The Women & Their Stories






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Bessie Coleman

As Bessie Coleman, Tammy takes you on a journey into the world of the First Negro Aviatrix. You will take an international voyage that begins in the segregated south of the United States, where cotton was king and Jim Crow ruled underneath white sheets, where the color of your skin could determine whether you lived or died.

Your journey ends in Paris, France, where self-determination — not skin color or gender — is what truly matters.

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Elizabeth Keckly, a former enslaved woman, purchased her and her son George’s freedom for $1,200.00. After receiving her freedom she would become known as the couturier of her time. As a mantua maker, Lizzy would dress the elite in the finest of fashion.

Lizzy would also be instrumental in helping to get the Contraband Relief Association established in this nation’s capitol. This organization provided proper housing, clothes and food to help newly freed, wandering, ex-slaves who had nowhere else to go. At the end of the Civil War the name was changed to The Freedmen and Soldiers Relief Association. Lizzy also helped to establish The Home for Destitute Colored Women and Girls.

Let Tammy introduce you to the world of a former enslaved woman who would be a confidante to Mary Todd Lincoln and an informal advisor to the sixteenth president.

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One of four children held captive on the schooner Amistad, Margu would miss the rite of passage (Sande Society) into adulthood in her native Mendeland (now Sierre Leone).

After gaining freedom through a victory in the United States legal system, Margu would go on to become the first African to graduate from college in America (Oberlin College, Ohio). Life in a strange country causes Margu to become westernized, refusing to live according to the custom of her homeland. Share with Tammy this poignant voyage from childhood denial to adult autonomy.

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Although born into slavery, Clo Pratt is willed her freedom by her late mistress. As a free woman, Clo earns her living by hiring herself out, making clothes with her loom and cleaning local homes.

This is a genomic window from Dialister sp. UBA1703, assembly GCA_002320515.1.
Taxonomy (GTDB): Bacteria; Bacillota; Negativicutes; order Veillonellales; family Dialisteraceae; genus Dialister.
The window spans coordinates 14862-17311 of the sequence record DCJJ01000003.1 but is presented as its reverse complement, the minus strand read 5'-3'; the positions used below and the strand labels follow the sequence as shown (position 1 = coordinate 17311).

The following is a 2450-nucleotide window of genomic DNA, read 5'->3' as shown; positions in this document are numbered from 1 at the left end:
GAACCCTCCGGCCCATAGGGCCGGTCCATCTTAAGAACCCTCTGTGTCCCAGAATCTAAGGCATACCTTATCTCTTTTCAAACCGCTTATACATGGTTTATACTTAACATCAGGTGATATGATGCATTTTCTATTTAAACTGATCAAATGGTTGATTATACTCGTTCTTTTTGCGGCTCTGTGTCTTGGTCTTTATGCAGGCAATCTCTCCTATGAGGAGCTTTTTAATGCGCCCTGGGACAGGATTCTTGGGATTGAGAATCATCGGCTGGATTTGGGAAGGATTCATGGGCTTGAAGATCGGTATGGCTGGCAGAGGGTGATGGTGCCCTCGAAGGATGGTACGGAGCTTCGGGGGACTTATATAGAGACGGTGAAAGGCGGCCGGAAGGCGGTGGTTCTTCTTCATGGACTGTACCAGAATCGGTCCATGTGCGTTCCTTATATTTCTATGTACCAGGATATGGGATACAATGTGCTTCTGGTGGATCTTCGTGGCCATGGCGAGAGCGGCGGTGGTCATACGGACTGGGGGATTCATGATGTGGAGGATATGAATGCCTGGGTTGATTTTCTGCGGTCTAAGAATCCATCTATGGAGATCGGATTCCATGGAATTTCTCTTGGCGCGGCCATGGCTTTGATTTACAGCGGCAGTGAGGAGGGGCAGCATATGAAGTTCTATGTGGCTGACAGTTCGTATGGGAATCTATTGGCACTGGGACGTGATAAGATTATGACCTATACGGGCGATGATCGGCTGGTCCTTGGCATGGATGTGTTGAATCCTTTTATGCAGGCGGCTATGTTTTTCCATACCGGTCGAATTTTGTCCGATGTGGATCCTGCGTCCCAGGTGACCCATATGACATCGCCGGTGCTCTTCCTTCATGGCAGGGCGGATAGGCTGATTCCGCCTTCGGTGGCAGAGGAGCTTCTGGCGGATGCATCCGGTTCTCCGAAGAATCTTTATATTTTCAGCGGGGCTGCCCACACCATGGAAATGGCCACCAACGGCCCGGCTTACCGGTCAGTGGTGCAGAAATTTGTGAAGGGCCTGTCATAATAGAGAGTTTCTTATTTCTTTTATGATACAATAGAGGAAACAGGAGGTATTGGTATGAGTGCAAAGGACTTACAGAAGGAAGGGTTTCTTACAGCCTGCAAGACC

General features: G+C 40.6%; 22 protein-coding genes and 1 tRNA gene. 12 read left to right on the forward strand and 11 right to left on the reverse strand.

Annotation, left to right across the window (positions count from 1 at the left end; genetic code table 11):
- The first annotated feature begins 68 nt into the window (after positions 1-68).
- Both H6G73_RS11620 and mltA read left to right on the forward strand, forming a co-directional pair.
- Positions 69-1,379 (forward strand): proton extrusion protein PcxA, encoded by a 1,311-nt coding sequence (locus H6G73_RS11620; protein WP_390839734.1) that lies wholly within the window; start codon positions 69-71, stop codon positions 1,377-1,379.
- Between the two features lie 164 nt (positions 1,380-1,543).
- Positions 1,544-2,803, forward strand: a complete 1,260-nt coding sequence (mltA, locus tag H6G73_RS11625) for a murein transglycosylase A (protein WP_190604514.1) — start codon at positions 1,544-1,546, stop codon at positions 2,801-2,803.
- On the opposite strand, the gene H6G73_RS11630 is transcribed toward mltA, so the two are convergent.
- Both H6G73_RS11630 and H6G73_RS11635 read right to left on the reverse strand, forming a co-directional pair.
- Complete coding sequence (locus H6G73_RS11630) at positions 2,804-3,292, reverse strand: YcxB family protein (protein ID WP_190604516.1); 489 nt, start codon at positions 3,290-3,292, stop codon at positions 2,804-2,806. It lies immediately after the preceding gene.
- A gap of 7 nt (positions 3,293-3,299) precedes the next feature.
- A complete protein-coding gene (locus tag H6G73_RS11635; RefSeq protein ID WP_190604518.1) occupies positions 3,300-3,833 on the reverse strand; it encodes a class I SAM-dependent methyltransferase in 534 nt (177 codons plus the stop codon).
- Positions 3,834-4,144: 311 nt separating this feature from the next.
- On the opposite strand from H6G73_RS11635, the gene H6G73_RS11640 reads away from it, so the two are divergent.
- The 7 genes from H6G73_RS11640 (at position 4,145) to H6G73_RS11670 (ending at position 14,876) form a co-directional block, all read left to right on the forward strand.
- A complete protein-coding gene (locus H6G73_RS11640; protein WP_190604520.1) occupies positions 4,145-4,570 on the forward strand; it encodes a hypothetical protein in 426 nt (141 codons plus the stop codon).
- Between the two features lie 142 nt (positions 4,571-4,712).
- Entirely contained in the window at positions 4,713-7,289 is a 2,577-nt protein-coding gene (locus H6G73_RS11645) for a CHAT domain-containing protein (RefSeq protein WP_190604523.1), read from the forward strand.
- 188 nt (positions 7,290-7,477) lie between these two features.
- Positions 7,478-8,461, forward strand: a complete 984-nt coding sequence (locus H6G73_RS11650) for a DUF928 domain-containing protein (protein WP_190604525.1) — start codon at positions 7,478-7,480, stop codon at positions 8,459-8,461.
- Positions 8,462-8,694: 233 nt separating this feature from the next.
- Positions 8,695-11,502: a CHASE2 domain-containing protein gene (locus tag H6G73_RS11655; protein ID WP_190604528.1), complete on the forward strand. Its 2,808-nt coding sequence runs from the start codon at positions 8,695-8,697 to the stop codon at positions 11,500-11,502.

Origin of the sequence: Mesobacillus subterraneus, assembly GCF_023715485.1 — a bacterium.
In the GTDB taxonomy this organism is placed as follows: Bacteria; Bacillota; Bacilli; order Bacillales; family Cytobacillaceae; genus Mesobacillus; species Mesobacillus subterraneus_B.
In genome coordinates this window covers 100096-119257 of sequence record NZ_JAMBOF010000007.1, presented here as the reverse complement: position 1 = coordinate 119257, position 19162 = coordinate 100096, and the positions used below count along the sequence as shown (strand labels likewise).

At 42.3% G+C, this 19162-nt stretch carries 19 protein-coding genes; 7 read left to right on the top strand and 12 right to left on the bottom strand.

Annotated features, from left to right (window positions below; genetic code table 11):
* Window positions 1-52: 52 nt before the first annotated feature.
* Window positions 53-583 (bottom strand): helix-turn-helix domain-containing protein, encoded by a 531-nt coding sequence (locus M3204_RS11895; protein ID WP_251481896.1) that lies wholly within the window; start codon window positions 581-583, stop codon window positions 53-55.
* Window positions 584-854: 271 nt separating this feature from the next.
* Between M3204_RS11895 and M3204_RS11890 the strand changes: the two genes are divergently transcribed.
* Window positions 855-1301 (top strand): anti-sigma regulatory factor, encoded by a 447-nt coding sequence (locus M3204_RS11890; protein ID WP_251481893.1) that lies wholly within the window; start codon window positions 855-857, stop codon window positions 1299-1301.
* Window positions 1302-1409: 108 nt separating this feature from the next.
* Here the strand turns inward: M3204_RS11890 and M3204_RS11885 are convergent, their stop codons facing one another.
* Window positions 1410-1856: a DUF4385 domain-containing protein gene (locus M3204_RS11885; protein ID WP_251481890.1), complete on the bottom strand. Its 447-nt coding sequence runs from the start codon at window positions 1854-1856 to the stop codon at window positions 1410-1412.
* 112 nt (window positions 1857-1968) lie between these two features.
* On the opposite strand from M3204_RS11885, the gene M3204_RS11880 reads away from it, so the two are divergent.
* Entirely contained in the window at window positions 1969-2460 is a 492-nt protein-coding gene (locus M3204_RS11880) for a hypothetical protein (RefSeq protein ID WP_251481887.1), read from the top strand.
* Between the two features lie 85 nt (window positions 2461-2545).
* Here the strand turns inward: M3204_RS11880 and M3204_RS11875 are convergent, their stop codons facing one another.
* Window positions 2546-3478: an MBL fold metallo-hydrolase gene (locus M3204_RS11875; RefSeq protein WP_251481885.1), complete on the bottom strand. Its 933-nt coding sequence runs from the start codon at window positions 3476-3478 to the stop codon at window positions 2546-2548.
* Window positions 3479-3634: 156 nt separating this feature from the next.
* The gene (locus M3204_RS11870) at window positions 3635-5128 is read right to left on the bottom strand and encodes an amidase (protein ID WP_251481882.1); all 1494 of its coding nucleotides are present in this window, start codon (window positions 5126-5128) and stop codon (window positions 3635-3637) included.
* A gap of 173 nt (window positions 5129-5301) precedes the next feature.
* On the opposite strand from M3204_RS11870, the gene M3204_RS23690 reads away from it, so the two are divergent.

Join Tammy on a trip to Colonial Connecticut, where you will learn about some of the events that led to freedom for the Colonies, including the meeting between George Washington and Rochambeau at Joseph Webb’s house.

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MumBet was born a slave but did not die a slave. After 30 years of bondage, she successfully sued and won her freedom from Colonel Ashley. She received compensation of $30 for back pay as a slave. Mum Bett was known for having the courage to speak what was in her heart and to stand up for those who could not stand for themselves. “Anytime, anytime while I was a slave, If one minute’s freedom had been offered to me, and I had been told I must die at the end of that minute, I would have taken it–just to stand one minute on God’s airth a free woman -I would.”

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Elizabeth Keckly, a former enslaved woman, purchased her and her son George’s freedom for $1,200.00. After receiving her freedom she would become known as the couturier of her time. As a mantua maker, Lizzy would dress the elite in the finest of fashion.

Lizzy would also be instrumental in helping to get the Contraband Relief Association established in this nation’s capitol. This organization provided proper housing, clothes and food to help newly freed, wandering, ex-slaves who had nowhere else to go. At the end of the Civil War the name was changed to The Freedmen and Soldiers Relief Association. Lizzy also helped to establish The Home for Destitute Colored Women and Girls.

Let Tammy introduce you to the world of a former enslaved woman who would be a confidante to Mary Todd Lincoln and an informal advisor to the sixteenth president.

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Belinda the Afrikan was born into the Asanti Kingdom.
She was kidnapped from her homeland and sold into slavery to the Royall Family on the island of Antigua and then to Medford, Massachusetts.

Although denied the ability to read and write, Belinda the Afrikan would petition the government for what was rightfully hers- reparations for her slave labor. Tammy Denease takes you from the Volta River to the Boiling houses of Antigua to Medford, Massachusetts where the drama unfolds.
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Tammy makes learning a pleasure as she instructs her audiences, both young and old, through fascinating stories, along with props and hands-on activities. Oral traditions keep heritage and culture alive as well as teach life lessons. Venture into a world where animals talk!

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